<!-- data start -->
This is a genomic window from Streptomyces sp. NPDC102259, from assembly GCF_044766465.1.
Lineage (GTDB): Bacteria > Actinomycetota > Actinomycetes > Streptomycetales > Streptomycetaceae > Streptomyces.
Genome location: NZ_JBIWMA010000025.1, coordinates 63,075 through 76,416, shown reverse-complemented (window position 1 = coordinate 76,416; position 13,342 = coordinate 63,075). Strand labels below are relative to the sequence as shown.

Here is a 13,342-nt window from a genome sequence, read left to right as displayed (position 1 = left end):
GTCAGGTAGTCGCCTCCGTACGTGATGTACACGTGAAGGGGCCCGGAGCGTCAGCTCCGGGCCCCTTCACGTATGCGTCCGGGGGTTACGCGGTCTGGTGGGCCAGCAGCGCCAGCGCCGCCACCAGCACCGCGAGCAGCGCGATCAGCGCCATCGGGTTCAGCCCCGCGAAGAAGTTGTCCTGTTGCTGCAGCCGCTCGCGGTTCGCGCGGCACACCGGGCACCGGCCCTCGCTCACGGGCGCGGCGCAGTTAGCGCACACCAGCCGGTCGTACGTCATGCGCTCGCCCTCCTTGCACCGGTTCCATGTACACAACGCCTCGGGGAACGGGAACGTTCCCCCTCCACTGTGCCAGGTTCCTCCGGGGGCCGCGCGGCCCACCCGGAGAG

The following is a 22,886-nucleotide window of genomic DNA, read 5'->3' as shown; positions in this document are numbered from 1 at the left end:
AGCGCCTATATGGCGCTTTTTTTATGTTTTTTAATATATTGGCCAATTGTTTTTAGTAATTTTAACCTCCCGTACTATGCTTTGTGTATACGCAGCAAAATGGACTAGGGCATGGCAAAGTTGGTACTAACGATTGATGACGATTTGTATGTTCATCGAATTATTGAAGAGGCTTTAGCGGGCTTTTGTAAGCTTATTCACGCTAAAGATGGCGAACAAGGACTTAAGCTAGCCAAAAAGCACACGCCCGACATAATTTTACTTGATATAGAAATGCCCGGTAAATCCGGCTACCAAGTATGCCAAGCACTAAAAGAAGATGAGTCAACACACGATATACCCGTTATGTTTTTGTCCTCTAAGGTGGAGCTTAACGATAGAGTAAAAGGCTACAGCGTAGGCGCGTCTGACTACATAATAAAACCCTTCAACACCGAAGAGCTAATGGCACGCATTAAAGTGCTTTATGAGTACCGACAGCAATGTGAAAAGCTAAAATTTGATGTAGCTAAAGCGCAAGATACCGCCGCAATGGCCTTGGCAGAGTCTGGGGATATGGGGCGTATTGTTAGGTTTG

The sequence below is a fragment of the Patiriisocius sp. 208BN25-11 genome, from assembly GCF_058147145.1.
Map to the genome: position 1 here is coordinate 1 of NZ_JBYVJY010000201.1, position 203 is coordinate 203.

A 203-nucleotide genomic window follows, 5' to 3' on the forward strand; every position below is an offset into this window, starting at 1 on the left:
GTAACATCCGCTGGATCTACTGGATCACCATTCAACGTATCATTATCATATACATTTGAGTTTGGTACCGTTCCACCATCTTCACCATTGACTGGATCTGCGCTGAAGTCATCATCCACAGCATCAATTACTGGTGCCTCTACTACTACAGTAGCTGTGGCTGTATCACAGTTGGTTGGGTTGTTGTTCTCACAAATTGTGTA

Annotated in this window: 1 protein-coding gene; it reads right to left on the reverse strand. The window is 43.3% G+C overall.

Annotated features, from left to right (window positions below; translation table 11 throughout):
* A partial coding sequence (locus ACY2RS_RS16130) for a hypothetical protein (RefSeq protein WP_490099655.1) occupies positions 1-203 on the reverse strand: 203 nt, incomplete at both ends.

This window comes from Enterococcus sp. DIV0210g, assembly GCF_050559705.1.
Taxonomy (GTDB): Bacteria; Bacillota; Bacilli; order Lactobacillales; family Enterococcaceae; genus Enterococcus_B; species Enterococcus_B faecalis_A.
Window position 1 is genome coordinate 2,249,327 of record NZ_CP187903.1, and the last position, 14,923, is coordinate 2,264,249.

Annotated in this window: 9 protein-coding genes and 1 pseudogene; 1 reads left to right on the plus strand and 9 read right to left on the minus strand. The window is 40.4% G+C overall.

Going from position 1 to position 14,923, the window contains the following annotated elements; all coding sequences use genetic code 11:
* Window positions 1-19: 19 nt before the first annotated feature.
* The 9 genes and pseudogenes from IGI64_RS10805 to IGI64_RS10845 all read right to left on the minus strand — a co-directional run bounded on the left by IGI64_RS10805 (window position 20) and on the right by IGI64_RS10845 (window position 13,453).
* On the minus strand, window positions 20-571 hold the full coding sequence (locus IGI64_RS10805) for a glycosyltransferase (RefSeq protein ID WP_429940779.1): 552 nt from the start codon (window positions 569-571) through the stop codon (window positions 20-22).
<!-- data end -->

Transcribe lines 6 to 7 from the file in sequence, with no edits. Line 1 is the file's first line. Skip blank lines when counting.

The following is a 22,886-nucleotide window of genomic DNA, read 5'->3' as shown; positions in this document are numbered from 1 at the left end:
AGCGCCTATATGGCGCTTTTTTTATGTTTTTTAATATATTGGCCAATTGTTTTTAGTAATTTTAACCTCCCGTACTATGCTTTGTGTATACGCAGCAAAATGGACTAGGGCATGGCAAAGTTGGTACTAACGATTGATGACGATTTGTATGTTCATCGAATTATTGAAGAGGCTTTAGCGGGCTTTTGTAAGCTTATTCACGCTAAAGATGGCGAACAAGGACTTAAGCTAGCCAAAAAGCACACGCCCGACATAATTTTACTTGATATAGAAATGCCCGGTAAATCCGGCTACCAAGTATGCCAAGCACTAAAAGAAGATGAGTCAACACACGATATACCCGTTATGTTTTTGTCCTCTAAGGTGGAGCTTAACGATAGAGTAAAAGGCTACAGCGTAGGCGCGTCTGACTACATAATAAAACCCTTCAACACCGAAGAGCTAATGGCACGCATTAAAGTGCTTTATGAGTACCGACAGCAATGTGAAAAGCTAAAATTTGATGTAGCTAAAGCGCAAGATACCGCCGCAATGGCCTTGGCAGAGTCTGGGGATATGGGGCGTATTGTTAGGTTTG